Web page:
SD Card Speed Conversion Chart
This simple chart is helpful for quickly comparing SD card speeds between brands that quote their speeds in MB/s and those that use the antiquated XXXXx speed factor measurement.
|x Speed Factor||Corresponding Speed|
SD Card Class – U and V
An SD card class is simply a way to define the minimum continuous write speed of the card. This is not a maximum peak speed but an actual minimum continuous write speed that any device, camera or not, can count on having available with any SD card. This minimum continuous write speed is critical because if your camera shoots 4K or 8K video, you need to use a card that, at the very least, delivers a minimum continuous write speed fast enough to record those formats.
|Speed Class||Minimum Write Speed|
The complication is that the SD Card Association has changed how they represent sustained minimum write speed three times. I’m hoping that the table above will make things clear to you, but essentially they started by calling cards “Class 2“, “Class 6“, or “Class 10“, by which they meant they were capable of a minimum sustained write speed of 2MB/s, 6MB/s or 10MB/s.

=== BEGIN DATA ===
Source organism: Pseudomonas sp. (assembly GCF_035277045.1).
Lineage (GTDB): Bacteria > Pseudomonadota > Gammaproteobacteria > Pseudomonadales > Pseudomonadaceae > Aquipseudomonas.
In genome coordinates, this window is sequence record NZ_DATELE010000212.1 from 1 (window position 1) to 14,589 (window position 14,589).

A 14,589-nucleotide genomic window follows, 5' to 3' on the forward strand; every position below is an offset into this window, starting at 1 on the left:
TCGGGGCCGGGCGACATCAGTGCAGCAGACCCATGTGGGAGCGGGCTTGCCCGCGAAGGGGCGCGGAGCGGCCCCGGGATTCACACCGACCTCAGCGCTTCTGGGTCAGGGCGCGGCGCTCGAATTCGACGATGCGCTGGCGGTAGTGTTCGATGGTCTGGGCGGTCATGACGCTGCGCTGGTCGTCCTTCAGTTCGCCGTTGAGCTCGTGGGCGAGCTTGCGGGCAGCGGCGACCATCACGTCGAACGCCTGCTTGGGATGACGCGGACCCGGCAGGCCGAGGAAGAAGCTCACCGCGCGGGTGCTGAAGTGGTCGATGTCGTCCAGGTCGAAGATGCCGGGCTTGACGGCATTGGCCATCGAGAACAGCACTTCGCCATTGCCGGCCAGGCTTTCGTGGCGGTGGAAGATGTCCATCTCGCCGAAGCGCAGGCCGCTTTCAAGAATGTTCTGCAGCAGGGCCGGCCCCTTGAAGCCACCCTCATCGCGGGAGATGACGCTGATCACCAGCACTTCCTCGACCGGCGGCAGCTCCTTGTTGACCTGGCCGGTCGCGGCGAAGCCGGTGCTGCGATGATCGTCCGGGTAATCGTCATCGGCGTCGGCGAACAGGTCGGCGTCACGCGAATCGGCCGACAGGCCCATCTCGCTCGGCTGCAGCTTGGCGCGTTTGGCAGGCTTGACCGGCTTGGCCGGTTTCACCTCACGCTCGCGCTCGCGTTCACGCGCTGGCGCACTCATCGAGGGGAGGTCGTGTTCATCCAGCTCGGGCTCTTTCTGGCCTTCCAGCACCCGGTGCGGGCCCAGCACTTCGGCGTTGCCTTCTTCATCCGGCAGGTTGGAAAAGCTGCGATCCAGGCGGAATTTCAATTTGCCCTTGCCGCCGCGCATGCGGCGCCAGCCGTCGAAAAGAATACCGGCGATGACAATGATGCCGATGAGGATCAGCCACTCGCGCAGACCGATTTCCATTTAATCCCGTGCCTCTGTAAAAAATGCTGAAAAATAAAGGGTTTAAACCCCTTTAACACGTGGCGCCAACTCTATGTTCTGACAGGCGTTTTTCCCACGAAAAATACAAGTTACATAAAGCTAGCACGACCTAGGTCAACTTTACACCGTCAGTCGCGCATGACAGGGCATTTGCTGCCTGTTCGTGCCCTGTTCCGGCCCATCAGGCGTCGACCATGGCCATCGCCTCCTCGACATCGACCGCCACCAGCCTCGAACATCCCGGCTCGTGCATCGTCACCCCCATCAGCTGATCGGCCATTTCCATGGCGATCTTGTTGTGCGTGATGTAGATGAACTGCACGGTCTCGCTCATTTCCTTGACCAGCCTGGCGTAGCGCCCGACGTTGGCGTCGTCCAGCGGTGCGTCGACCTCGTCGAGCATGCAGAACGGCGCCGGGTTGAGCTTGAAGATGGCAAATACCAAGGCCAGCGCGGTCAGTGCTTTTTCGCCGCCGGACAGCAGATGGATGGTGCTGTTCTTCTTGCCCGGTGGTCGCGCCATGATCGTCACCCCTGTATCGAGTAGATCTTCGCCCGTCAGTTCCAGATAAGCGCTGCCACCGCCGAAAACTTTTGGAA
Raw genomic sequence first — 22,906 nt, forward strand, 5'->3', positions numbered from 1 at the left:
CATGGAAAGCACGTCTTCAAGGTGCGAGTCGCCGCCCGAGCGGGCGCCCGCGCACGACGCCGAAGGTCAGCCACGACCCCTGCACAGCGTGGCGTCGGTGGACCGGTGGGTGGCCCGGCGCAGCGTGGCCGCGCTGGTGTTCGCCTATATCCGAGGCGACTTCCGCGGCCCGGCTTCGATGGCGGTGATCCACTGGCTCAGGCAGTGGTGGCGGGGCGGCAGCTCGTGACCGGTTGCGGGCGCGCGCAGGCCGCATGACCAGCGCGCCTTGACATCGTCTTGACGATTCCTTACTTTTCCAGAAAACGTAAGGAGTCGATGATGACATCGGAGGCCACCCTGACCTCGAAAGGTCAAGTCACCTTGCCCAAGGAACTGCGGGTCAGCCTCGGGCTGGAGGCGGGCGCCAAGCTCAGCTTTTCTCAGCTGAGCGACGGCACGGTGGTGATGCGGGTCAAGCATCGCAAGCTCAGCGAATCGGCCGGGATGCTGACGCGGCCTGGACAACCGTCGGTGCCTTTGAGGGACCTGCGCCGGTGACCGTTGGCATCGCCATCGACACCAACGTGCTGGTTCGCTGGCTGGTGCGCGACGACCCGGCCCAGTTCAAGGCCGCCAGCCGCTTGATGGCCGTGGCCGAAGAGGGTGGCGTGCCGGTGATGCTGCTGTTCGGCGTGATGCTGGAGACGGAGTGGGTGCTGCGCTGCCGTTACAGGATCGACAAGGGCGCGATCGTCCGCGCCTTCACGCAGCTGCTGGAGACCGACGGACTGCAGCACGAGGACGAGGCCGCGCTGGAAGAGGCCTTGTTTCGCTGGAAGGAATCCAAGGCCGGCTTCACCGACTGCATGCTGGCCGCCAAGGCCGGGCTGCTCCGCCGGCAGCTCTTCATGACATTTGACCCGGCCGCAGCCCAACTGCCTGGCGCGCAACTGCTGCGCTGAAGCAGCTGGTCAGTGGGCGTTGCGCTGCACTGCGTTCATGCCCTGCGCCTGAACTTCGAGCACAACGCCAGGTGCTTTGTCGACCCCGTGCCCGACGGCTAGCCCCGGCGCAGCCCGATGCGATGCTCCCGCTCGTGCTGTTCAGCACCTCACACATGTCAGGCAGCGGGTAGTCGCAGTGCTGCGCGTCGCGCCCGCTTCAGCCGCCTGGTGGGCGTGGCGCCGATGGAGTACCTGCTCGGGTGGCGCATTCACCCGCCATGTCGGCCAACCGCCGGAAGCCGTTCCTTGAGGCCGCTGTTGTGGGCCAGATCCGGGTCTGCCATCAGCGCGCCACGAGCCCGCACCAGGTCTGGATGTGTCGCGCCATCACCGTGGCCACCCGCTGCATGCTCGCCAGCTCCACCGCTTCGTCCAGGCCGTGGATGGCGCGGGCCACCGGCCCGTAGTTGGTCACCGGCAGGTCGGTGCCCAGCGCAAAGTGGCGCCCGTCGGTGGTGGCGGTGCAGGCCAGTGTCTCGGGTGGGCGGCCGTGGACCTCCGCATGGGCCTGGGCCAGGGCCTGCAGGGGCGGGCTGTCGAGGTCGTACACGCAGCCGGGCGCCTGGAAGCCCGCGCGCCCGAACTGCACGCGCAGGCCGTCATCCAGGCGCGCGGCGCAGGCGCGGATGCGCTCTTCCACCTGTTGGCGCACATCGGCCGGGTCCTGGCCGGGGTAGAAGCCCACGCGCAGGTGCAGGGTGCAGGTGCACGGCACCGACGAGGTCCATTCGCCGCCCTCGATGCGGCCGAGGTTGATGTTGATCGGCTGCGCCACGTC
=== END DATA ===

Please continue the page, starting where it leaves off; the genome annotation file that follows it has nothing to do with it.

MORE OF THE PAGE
Then they decided that this was too many letters to write on the SD card, so they changed it to use the U SD card class standard, and things took the form of U1 and U3. In these examples, U1 corresponds to a minimum sustained speed of 10MB/s, and U3 is 30MB/s – essentially, divide by ten and stick a U in front of it. While I agree that writing U1 on a card is easier than writing Class 10 (both have the same 10MB/s specification), the problem is that SD card manufacturers just started to put them both on the card! In their eyes, more symbols on a card = better.
Unfortunately, it gets even dumber because we now see the card manufacturers putting completely extraneous symbols on SD cards. For example, take another look at the cards in the above image. They all carry the C10 (Class 10) symbol AND the U3 symbol. U3 guarantees a minimum write speed of 30MB/s, and C10 guarantees 10MB/s. Naturally, you cannot reach U3 standards without also delivering C10 standards. It’s common sense. But card manufacturers insist on adding the extra symbol for fear that a competitor’s card might look “better” if it were to carry the symbol when their card did not.
If you thought this couldn’t get worse, you’re wrong. For reasons I still don’t understand, the U standard was swapped for the V standard. Now we have V30, V60 and V90 SD cards that guarantee a minimum sustained write speeds of, you guessed it, 30MB/s, 60MB/s and 90MB/s. And sure enough, these symbols are stuck onto the cards alongside all the other ones. The result is a cluttered mess that is confusing for consumers, so let’s simplify things!